By Kathryn Kelman/editor-in-chief
Number of students using Trinity Metro continues to rise throughout fall term
Seven months after TCC started covering the cost of Trinity Metro bus and rail rides for students, thousands more are utilizing the service.
For some students, free use of the county’s public transportation has made a difference in their ability to get to campuses and their classes.
The college’s chancellor, Eugene Giovannini said he is pleased with how the program has progressed in the initial months.
“It is gratifying to see what a major impact our partnership with Trinity Metro already is having on our students as they work to pursue their higher education goals,” Giovannini said in a press release. “Providing our students with free transportation to every TCC location through our Ride On Program furthers our goal of being a student-ready institution and removes a significant barrier to completion for many of our students.”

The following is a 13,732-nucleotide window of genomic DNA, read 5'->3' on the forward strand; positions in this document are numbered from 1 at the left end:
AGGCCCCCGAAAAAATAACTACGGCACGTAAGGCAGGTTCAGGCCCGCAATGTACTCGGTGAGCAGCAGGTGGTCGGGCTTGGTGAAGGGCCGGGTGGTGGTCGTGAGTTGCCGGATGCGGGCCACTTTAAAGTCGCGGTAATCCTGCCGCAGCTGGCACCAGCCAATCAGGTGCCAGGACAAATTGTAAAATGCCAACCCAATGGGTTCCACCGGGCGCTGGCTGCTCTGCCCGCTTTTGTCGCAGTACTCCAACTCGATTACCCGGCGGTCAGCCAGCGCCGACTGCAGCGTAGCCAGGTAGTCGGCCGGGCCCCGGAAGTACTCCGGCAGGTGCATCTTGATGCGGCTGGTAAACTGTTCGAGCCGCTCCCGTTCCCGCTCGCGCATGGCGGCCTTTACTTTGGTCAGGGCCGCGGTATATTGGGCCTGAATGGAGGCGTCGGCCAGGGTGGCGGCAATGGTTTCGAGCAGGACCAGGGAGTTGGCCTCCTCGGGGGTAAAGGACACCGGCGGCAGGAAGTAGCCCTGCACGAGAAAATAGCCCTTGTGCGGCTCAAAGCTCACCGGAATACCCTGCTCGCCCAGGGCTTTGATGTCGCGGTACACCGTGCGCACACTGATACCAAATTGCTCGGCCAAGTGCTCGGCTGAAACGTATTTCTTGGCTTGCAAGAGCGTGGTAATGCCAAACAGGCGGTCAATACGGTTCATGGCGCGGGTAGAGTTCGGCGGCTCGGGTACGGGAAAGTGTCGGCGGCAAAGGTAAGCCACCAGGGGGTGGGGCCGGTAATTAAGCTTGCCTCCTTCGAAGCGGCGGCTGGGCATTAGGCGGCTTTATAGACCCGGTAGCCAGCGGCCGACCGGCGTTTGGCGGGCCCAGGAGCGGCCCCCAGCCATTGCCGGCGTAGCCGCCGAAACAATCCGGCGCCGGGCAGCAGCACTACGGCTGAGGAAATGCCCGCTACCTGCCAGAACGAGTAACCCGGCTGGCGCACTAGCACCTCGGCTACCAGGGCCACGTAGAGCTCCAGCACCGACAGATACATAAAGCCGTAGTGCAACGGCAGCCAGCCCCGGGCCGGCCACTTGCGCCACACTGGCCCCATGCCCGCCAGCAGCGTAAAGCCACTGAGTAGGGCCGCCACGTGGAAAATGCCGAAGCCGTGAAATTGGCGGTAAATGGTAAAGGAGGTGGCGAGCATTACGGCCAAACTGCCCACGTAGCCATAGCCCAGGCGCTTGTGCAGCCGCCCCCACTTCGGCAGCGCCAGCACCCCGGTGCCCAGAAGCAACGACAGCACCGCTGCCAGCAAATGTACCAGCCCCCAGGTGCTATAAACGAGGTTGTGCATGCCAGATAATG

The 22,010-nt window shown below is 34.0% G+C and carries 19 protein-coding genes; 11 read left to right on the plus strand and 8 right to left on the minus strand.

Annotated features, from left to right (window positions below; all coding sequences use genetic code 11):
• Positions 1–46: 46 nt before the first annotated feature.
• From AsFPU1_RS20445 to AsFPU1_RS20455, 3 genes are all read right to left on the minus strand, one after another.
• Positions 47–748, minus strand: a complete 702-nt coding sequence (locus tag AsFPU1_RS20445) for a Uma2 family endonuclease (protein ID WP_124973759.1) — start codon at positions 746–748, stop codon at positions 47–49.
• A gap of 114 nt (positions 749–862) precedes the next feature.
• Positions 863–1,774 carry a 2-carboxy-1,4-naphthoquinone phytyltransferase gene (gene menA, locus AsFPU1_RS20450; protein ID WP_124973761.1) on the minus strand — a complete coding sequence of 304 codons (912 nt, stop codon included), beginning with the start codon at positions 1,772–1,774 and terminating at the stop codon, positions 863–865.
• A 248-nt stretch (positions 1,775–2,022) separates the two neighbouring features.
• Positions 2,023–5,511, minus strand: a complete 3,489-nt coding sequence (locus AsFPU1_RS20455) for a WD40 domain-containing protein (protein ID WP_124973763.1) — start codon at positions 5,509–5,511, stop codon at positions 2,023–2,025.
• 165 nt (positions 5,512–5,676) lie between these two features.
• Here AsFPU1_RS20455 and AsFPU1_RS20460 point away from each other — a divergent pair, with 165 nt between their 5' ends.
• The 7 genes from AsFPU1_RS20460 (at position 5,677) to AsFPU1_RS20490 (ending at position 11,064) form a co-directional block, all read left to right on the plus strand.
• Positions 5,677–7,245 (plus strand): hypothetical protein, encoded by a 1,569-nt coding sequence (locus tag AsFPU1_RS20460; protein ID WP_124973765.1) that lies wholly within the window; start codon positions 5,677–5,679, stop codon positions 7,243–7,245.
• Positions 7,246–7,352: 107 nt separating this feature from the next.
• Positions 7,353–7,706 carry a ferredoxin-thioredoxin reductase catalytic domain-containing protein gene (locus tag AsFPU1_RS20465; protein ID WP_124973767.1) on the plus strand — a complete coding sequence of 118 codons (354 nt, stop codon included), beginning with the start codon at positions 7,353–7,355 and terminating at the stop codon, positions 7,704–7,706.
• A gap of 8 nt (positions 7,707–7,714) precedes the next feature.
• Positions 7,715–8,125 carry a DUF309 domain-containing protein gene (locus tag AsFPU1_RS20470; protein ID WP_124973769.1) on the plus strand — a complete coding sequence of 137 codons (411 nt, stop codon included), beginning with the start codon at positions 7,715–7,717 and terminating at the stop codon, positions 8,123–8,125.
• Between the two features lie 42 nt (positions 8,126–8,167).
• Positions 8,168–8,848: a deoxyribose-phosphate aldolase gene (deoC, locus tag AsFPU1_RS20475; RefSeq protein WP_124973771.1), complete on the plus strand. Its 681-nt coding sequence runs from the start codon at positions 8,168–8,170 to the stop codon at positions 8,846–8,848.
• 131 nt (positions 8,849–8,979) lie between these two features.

As part of the partnership, Trinity Metro added routes to the NE and SE campuses that started in August.
The college’s Fort Worth locations already had bus services, but Hurst, North Richland Hills and Arlington didn’t have citywide public transportation.
Transportation to the two campuses had long been an issue, according to communications and external affairs vice chancellor Reginald Gates.
“The partnership with Trinity Metro set the stage for identifying a solution,” he said.
Travel to the NE and SE Campuses was primarily done by car, which was likely an obstacle for students, Gates said.
With this thought in mind, the college and the Fort Worth Transit Authority partnered over a year ago to help students gain access to the other campuses and reach their education goals at TCC.
Trinity Metro President and CEO Paul Ballard said the partnership with the college is working as planned.
“When Chancellor Giovannini and I talked about this agreement last year, we hoped that the opportunity for students to access all campuses would enhance their college experience and provide the flexibility they need to enroll in classes they choose, regardless of location,” he said in a press release. “Because TCC students enjoy unlimited rides, they also benefit by having convenient options for getting to the grocery store, medical appointments or weekend entertainment. The success we’re seeing so far shows that the program is working.”
To qualify for the free rides, TCC students must take three credit hours or 48 contact hours. Any student IDs issued before May 15 can be activated for the program at campus copy centers. All IDs issued after May 15 are already activated for use.